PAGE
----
Fact #4: Himmler served as Hitler’s overseer for the Nazi concentration camps. Under his direction, the Nazis killed over six million Jews, and nearly 500,000 Romani people. Altogether, Himmler was responsible for the death of nearly 14 million people (including Soviet and East European citizens).
Fact #5: Although Hitler considered Himmler to be one of his most loyal commanders, Himmler made multiple attempts to open peace talks with the Allies during World War Two, once he realized that the war was hopeless for Germany. Hitler learned of Himmler’s betrayal in April 1945 and ordered his arrest. After going into hiding, British forces detained Himmler. After only a few days, Himmler committed suicide. Some scholars believe that Himmler’s betrayal was part of a personal ambition to replace Hitler. By courting the Allies, Himmler hoped that the British and Americans would place him in a position of power over Germany during the postwar years.
Fact #6: Himmler met his wife, Margarete Boden in 1927; a nurse who was seven years older than him. The pair shared a common interest in herbal remedies and natural medicines. The couple married in July 1928, and had one daughter – Gudrun – the following year. Himmler and his wife also served as foster parents. The pair adopted a boy named Gerhard von Ahe, who was the son of an SS officer that died prior to World War Two.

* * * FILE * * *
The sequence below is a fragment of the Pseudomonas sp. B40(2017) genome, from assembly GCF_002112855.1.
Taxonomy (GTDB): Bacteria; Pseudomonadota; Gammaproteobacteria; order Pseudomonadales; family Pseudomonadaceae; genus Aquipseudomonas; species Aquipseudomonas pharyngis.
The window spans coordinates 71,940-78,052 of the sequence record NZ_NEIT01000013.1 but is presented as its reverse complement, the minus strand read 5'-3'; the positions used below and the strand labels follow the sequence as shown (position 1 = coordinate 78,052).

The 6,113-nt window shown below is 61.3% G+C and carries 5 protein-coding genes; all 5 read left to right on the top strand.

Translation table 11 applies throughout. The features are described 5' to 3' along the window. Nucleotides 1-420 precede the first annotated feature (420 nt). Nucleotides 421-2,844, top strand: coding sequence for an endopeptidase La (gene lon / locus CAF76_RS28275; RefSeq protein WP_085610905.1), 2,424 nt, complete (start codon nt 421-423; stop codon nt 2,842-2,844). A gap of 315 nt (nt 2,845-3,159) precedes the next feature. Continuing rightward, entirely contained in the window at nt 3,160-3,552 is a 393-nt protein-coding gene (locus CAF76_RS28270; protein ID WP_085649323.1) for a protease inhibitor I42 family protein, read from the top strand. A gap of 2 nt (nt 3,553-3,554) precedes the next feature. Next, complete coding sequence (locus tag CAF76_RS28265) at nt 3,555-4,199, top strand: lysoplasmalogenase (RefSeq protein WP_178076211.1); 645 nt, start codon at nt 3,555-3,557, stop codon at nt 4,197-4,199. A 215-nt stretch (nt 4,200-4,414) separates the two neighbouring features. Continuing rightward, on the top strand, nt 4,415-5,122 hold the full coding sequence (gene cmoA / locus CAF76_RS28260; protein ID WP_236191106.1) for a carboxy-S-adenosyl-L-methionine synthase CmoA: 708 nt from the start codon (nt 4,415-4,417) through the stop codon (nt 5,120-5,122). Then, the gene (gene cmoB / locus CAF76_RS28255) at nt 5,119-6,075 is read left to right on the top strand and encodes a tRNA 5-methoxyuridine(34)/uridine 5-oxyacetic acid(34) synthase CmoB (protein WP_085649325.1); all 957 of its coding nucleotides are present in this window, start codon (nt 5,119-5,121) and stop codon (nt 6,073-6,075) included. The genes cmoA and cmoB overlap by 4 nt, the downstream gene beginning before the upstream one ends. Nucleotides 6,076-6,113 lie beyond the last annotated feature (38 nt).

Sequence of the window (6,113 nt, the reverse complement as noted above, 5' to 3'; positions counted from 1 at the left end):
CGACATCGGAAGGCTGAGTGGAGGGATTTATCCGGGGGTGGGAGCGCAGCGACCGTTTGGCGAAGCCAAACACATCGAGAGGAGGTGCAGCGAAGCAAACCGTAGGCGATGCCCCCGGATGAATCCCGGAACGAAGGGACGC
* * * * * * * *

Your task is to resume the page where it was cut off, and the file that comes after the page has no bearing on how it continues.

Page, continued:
Fact #7: After only a few years of marriage, Himmler began having an affair with his secretary, Hedwig Potthast. She became his mistress in 1939, and gave birth to two different children with Himmler; Helge (1942) and Nanette Dorothea (1944).
"We have only one task, to stand firm and carry on the racial struggle without mercy."— Heinrich Himmler
Quotes by Himmler
Quote #1: “The best political weapon is the weapon of terror. Cruelty commands respect. Men may hate us. But, we don’t ask for their love; only for their fear.”
Quote #2: “We have only one task, to stand firm and carry on the racial struggle without mercy.”
Quote #3: “Anti-Semitism is exactly the same as delousing. Getting rid of lice is not a question of ideology, it is a matter of cleanliness. In just this same way, anti-Semitism for us has not been a question of ideology but a matter of cleanliness.”